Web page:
Information, Knowledge, Understanding and Culture

Daily, regenerative farmers regard their land, watching for signs that the living Earth is working her magic, hard won after 3.7 billion years of life. They have a quiet confidence that she can renew what we have undone.

Regenerative farmers have patience and respect for the processes inherent in the Earth system. They feel gratitude for the daily reminders of the abundance that the Earth can show if we let her array of life express it’s potential. I’m talking about allowing these potentials to become realities. This latent energy inherent in living communities can be fully expressed when we use our minds and actions to plan time for the natural cycles of birth, life, death and decay. They are the cycles of life, that when combined with the many species that can be supported in complex communities, reveal the extraordinary capacity living things have to keep the world in a life-friendly state.

Gratitude and acceptance of the natural tendency towards elaboration of life forms and increasing diversity seem to be prerequisites of a regenerative farming life.

In some ways the lessons to be learned from observing the wheel of life, are akin to the seeds of the biblical sowers. Daily, the information is revealed or not, depending upon our powers of observation and our willingness to learn. Many, perhaps most of these Earth lessons that are metaphorically cast among us, fall on the barren ground of the unseeing, unknowing minds of one of the last of the species to evolve – humans. However, for the persistent , passionate, lovers of life and landscapes, the information the Earth reveals can become knowledge; this has a cultural base.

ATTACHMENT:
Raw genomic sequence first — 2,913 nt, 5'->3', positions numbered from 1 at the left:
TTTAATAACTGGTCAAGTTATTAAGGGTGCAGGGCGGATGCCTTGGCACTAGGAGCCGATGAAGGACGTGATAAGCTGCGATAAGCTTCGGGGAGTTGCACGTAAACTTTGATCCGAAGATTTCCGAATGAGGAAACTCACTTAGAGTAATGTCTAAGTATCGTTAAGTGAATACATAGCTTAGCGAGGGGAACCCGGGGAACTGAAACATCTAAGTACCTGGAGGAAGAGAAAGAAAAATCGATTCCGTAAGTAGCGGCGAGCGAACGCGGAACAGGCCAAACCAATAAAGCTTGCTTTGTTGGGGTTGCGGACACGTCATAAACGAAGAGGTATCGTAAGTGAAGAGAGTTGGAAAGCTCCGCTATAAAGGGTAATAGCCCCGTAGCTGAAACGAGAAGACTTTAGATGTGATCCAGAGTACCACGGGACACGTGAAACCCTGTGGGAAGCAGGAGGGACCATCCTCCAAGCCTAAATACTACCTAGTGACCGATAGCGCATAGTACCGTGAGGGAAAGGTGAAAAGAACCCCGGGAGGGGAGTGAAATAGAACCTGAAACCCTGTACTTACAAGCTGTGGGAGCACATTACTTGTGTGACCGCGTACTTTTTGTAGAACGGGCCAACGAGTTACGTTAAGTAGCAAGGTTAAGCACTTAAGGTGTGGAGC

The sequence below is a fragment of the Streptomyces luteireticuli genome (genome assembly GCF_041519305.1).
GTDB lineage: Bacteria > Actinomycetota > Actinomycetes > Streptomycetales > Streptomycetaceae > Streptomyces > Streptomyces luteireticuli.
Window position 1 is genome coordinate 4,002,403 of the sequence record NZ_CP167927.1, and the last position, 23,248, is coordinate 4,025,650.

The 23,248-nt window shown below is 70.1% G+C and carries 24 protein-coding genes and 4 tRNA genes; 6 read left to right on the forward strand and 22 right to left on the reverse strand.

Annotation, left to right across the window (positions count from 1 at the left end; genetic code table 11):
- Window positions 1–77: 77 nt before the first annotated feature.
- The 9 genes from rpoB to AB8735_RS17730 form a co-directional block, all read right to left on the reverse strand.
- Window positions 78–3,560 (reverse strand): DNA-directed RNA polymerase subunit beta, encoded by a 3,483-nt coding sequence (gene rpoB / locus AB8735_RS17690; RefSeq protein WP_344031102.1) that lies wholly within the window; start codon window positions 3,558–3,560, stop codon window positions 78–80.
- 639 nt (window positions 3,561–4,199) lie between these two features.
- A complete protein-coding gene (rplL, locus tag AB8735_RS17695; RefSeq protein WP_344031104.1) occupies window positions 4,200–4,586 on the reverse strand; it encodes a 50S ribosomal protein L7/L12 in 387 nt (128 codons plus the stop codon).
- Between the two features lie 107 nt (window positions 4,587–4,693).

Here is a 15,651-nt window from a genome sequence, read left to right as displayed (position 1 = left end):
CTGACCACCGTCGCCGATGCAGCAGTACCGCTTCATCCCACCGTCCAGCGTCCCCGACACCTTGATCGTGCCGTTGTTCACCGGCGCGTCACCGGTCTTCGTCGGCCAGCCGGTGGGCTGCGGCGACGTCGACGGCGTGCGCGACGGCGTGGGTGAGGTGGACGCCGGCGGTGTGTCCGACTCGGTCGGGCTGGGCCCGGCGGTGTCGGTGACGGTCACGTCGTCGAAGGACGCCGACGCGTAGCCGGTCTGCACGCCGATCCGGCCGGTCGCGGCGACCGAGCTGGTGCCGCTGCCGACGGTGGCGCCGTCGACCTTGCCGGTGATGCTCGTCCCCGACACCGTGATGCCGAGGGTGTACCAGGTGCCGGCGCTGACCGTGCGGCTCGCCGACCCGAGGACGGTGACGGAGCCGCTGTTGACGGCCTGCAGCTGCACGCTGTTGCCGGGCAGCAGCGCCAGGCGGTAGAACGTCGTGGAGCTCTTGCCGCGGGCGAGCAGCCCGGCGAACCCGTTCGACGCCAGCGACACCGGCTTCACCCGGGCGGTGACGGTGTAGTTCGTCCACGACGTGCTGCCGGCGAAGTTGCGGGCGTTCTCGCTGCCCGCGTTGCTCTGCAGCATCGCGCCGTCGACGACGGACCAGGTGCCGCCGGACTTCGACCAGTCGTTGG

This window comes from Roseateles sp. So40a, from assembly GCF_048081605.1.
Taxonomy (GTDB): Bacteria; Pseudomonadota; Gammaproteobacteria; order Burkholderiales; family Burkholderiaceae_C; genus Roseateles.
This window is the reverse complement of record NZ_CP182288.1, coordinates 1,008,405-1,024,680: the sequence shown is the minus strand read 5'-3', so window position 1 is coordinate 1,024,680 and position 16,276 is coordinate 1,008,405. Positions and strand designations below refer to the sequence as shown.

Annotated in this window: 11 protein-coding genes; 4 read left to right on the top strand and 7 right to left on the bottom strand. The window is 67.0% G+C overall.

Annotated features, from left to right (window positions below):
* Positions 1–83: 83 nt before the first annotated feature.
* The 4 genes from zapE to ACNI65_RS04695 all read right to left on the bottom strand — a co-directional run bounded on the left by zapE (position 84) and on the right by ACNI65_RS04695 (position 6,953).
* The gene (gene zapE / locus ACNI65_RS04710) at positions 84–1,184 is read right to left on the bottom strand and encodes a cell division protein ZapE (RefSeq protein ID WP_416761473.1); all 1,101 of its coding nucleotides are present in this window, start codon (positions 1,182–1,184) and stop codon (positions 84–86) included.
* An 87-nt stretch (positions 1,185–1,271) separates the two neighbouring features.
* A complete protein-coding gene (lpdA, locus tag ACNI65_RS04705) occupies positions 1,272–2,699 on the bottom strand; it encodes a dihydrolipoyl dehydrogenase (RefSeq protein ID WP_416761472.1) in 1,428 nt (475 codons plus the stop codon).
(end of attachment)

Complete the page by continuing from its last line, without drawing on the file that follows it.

Our species has been spectacular at gathering information in our quest to find what makes the world work. However the obsession with digging for information has come at the cost of knowledge and understanding. Mostly our thirst for knowledge is about how it can benefit us. Now we need to move to a more generous philosophy and do things we know to be good for the Earth. This is likely to also be beneficial for us, but not in the economic sense.

We have found that decisions made towards strengthening ecosystems, are also good for our business.

The living world gets its energy daily, from the sun. There is a huge extra capacity, in that the bulk of solar energy is reflected back into space or used to drive the weather systems that are part of the water cycle. The thin mantle of soil that harbours terrestrial life runs on just less than one percent of the daily incoming solar energy. This energy powers the process of photosynthesis, and thus, all life. The plants are the primary producers, all species that eat plants are secondary producers; Thus all life is dependent on photosynthesis.

This year like many, in Australia’s variable climate, has been a stop start affair. At the end of February it looked like we were going into a bleak Autumn. Despite a very dry January and February, with several bursts of very high temperatures, our district was lucky not to have had any devastating bushfires like areas to our north. We certainly had the potential for fire due to a record wet September/October, but were fortunate. The roll of the dice with fire is always a game of chance. If a fire had started here on the day that the massive fire at Dunedoo started, the outcome would have been similar. Many farms would have been completely burnt out with the resulting human consequences of depression, economic reversal and anxiety to see what the ensuing season would bring.